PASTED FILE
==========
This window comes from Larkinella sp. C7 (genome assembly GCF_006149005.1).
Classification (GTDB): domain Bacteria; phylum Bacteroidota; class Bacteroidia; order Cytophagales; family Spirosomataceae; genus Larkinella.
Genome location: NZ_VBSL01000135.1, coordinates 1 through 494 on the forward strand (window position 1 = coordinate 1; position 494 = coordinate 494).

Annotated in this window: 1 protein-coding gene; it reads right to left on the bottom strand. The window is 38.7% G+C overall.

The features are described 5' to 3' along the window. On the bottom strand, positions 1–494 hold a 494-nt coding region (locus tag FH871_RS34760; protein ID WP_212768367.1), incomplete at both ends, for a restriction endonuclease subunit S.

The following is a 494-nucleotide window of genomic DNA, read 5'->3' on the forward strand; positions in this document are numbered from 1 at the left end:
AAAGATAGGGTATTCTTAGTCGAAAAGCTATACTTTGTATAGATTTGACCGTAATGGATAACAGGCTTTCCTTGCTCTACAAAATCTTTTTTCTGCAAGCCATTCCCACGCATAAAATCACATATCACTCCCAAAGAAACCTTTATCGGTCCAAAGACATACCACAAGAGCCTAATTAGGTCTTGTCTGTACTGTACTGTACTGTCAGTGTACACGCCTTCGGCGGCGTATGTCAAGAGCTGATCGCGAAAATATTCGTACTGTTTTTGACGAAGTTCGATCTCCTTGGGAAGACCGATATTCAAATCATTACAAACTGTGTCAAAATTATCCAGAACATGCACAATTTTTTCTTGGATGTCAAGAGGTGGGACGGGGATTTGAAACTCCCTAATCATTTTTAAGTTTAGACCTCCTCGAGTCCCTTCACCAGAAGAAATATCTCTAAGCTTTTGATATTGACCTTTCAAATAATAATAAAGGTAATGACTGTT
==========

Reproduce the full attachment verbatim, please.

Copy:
This window comes from Larkinella sp. C7 (genome assembly GCF_006149005.1).
Classification (GTDB): domain Bacteria; phylum Bacteroidota; class Bacteroidia; order Cytophagales; family Spirosomataceae; genus Larkinella.
Genome location: NZ_VBSL01000135.1, coordinates 1 through 494 on the forward strand (window position 1 = coordinate 1; position 494 = coordinate 494).

Annotated in this window: 1 protein-coding gene; it reads right to left on the bottom strand. The window is 38.7% G+C overall.

The features are described 5' to 3' along the window. On the bottom strand, positions 1–494 hold a 494-nt coding region (locus tag FH871_RS34760; protein ID WP_212768367.1), incomplete at both ends, for a restriction endonuclease subunit S.

The following is a 494-nucleotide window of genomic DNA, read 5'->3' on the forward strand; positions in this document are numbered from 1 at the left end:
AAAGATAGGGTATTCTTAGTCGAAAAGCTATACTTTGTATAGATTTGACCGTAATGGATAACAGGCTTTCCTTGCTCTACAAAATCTTTTTTCTGCAAGCCATTCCCACGCATAAAATCACATATCACTCCCAAAGAAACCTTTATCGGTCCAAAGACATACCACAAGAGCCTAATTAGGTCTTGTCTGTACTGTACTGTACTGTCAGTGTACACGCCTTCGGCGGCGTATGTCAAGAGCTGATCGCGAAAATATTCGTACTGTTTTTGACGAAGTTCGATCTCCTTGGGAAGACCGATATTCAAATCATTACAAACTGTGTCAAAATTATCCAGAACATGCACAATTTTTTCTTGGATGTCAAGAGGTGGGACGGGGATTTGAAACTCCCTAATCATTTTTAAGTTTAGACCTCCTCGAGTCCCTTCACCAGAAGAAATATCTCTAAGCTTTTGATATTGACCTTTCAAATAATAATAAAGGTAATGACTGTT